Expressing concern for soon-to-be unemployed casino workers and the resultant effect on the state’s economy, New Jersey State Senator Jim Whelan and two colleagues have requested that the Casino Control Commission delay the shutdowns of two casinos.
Whelan, along with Assemblymen Chris Brown and Vince Mazzeo, wrote the commission a letter and asked for a reprieve regarding the scheduled Aug. 31 closing of the Showboat Casino, as well as the shutdown of Trump Plaza on Sept. 16, the Press of Atlantic City reported. The lawmakers asked for a four-month delay, but will likely take whatever they can get in an effort to keep thousands of workers drawing paychecks for as long as possible.
The commission is headed by chairman Matthew Levinson, who promised to consider the request while acting under the limitations afforded his agency under the Casino Control Act.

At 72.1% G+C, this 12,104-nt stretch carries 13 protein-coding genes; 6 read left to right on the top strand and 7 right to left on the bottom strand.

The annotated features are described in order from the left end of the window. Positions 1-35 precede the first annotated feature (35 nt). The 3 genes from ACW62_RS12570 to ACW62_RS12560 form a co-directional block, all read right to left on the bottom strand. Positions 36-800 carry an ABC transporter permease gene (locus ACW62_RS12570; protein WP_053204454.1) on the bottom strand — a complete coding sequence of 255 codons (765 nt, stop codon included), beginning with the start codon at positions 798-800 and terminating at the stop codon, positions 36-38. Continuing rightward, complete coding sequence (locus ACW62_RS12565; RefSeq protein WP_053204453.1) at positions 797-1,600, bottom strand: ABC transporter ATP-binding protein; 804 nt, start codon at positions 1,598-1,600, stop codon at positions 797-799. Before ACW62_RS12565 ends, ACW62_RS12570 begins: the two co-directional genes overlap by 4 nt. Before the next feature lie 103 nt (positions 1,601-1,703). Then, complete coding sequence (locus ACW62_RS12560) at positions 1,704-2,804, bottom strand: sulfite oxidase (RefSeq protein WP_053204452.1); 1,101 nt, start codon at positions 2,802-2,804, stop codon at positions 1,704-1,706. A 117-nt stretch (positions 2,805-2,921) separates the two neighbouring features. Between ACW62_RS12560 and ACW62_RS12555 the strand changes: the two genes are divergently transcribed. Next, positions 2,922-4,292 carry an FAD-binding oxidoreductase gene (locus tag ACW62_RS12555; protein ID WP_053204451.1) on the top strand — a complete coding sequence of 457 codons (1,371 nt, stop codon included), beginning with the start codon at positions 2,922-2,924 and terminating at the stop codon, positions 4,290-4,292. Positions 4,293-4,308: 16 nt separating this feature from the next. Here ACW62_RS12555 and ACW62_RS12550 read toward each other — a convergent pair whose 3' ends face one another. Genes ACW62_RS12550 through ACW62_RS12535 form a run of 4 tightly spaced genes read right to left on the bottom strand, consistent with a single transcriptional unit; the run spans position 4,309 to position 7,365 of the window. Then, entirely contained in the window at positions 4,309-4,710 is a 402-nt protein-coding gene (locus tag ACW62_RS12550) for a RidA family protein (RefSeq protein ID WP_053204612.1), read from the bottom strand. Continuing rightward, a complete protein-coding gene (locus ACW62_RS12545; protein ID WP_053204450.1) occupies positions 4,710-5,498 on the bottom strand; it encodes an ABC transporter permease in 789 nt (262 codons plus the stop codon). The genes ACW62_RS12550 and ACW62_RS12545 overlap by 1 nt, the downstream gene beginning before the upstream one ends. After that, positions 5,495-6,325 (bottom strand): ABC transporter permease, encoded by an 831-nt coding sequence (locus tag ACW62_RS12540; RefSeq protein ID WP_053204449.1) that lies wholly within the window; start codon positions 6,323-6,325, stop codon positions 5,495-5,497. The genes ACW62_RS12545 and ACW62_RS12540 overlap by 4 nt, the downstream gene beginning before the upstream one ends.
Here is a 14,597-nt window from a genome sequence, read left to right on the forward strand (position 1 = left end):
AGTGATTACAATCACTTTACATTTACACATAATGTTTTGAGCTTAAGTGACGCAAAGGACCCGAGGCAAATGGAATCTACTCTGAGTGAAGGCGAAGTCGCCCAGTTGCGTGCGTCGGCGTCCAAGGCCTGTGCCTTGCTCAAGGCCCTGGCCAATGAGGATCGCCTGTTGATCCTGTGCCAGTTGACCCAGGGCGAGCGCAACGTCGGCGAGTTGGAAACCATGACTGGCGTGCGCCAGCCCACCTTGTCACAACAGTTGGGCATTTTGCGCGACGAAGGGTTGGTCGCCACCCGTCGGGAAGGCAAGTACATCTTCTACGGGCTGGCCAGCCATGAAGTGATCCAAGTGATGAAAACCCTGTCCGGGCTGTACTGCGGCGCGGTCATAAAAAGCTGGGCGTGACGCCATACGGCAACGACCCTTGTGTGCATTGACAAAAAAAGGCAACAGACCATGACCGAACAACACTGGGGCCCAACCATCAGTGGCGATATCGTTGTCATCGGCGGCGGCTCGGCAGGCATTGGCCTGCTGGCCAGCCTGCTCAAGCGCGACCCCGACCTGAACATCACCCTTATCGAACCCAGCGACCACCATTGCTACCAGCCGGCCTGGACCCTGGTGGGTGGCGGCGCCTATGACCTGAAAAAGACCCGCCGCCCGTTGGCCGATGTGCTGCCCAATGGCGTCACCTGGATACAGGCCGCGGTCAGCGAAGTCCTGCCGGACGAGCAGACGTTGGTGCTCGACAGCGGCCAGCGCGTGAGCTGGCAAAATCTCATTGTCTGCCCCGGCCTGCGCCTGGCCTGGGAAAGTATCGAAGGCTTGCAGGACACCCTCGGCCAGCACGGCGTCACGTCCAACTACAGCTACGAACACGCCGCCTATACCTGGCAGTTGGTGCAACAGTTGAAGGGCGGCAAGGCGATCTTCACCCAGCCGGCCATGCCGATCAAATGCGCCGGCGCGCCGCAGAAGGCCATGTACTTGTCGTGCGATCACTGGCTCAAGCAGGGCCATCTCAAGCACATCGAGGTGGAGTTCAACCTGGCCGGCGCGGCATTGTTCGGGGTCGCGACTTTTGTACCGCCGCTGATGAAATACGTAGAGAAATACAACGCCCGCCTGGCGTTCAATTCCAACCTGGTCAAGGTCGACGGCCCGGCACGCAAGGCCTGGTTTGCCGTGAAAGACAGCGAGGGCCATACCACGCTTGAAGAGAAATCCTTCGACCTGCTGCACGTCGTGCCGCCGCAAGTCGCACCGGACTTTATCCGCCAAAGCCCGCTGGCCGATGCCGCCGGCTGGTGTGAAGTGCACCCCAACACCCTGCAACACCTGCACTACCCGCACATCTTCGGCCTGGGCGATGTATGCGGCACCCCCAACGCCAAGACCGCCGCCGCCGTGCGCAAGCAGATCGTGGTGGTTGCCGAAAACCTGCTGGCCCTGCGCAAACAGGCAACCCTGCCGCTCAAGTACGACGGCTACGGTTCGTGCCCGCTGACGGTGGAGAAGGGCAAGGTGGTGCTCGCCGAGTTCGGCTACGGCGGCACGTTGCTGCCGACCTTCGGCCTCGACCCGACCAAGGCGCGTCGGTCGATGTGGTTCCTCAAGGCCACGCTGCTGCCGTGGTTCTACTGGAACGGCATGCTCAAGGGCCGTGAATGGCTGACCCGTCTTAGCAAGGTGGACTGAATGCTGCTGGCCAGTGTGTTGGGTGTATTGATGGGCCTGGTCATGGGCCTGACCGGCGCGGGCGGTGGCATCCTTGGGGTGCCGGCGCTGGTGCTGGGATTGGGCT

I certainly share the very serious concerns they raised about the welfare of workers and all of the businesses that will suffer if casino properties close their doors,” Levinson said.
While a reprieve would permit casino workers to remain employed a bit longer, it would also serve the purpose of allowing companies interested in acquiring the casinos more time to possibly offer up bids. Lawmakers would like to see new owners step in and keep the casino doors open, if possible.
That was not the case when the Atlantic Club closed in January. Owned by Caesars in a joint purchase with Trump Entertainment following a bankruptcy auction late last year, Caesars has since flipped the property but included deed restrictions in the sale forbidding the buyers from opening as a casino.
That angered Assemblyman Brown, who plans to introduce legislation shortly that will prevent casinos that close from including such limitations on buyers. Caesars owns the Showboat and has promised not to prevent any new owners from operating a casino on the property.
There are 11 open casinos in Atlantic City at the moment. Should the commission fail to approve the request as outlined in the letter penned by Whelan and his associates, that number could be reduced to eight by autumn. The Revel Casino is also facing a possible shutdown after its second bankruptcy filing in as many years.